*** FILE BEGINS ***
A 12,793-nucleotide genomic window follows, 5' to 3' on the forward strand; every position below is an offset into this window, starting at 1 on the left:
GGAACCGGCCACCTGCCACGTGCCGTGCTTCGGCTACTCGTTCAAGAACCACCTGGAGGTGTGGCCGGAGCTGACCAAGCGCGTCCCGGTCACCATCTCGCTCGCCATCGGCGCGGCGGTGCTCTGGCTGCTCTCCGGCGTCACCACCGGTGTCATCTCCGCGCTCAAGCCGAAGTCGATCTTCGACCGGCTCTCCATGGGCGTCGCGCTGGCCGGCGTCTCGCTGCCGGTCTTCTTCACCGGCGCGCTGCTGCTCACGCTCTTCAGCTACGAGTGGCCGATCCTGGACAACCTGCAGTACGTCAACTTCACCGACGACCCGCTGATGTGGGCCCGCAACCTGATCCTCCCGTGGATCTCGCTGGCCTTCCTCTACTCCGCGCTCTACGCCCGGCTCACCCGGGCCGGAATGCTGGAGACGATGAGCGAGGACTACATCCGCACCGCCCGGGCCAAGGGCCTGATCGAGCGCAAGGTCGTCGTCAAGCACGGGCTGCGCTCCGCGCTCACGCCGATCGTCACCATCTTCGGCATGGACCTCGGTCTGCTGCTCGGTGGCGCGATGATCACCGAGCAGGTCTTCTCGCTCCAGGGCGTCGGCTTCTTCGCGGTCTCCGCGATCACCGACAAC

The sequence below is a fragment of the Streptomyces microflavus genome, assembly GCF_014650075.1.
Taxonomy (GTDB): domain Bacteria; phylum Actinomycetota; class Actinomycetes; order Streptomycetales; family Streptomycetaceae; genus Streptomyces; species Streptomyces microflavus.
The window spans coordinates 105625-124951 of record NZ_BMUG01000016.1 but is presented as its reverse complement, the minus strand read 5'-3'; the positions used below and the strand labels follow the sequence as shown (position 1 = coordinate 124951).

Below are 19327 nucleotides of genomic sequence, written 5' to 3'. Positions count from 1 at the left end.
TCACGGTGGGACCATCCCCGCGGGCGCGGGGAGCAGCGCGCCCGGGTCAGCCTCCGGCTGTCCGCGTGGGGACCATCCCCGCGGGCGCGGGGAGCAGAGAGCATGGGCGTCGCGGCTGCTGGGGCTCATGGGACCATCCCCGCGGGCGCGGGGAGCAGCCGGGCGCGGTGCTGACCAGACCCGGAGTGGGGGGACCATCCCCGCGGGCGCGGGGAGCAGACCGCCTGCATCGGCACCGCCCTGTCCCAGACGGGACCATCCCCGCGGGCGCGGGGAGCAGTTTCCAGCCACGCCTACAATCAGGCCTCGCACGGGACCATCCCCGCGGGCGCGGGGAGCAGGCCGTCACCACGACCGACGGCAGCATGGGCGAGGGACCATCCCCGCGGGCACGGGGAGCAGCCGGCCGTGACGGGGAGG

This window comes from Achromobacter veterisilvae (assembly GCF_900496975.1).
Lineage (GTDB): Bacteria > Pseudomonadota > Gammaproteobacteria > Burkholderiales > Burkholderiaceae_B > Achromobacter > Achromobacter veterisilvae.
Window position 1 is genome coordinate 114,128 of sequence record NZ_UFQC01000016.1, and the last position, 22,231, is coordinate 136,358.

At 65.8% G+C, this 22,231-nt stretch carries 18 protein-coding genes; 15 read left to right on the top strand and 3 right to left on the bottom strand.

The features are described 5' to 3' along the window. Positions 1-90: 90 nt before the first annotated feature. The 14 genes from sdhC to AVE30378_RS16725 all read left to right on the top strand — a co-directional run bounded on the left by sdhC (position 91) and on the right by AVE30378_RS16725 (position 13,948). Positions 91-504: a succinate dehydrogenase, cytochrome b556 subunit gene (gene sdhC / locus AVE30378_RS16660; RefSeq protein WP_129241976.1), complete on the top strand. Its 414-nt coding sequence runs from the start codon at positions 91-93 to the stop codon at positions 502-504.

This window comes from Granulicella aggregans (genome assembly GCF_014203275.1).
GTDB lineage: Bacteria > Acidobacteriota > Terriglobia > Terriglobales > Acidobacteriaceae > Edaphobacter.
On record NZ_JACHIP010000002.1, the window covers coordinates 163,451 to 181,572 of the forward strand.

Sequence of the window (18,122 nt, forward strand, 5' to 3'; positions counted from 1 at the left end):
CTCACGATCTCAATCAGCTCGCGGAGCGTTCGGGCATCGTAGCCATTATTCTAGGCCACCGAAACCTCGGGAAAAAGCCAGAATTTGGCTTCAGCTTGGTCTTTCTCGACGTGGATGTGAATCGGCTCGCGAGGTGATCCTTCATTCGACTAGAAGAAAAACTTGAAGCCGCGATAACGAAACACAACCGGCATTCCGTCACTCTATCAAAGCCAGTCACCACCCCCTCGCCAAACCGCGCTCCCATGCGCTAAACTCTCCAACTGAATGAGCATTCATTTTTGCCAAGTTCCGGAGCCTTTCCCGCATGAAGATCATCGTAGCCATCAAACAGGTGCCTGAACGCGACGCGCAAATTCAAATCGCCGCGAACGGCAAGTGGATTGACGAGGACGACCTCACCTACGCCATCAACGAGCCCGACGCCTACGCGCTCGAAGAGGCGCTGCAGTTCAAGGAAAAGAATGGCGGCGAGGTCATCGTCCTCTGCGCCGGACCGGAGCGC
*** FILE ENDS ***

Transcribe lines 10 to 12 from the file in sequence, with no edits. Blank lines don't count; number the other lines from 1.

Window position 1 is genome coordinate 114,128 of sequence record NZ_UFQC01000016.1, and the last position, 22,231, is coordinate 136,358.

At 65.8% G+C, this 22,231-nt stretch carries 18 protein-coding genes; 15 read left to right on the top strand and 3 right to left on the bottom strand.

The features are described 5' to 3' along the window. Positions 1-90: 90 nt before the first annotated feature. The 14 genes from sdhC to AVE30378_RS16725 all read left to right on the top strand — a co-directional run bounded on the left by sdhC (position 91) and on the right by AVE30378_RS16725 (position 13,948). Positions 91-504: a succinate dehydrogenase, cytochrome b556 subunit gene (gene sdhC / locus AVE30378_RS16660; RefSeq protein WP_129241976.1), complete on the top strand. Its 414-nt coding sequence runs from the start codon at positions 91-93 to the stop codon at positions 502-504.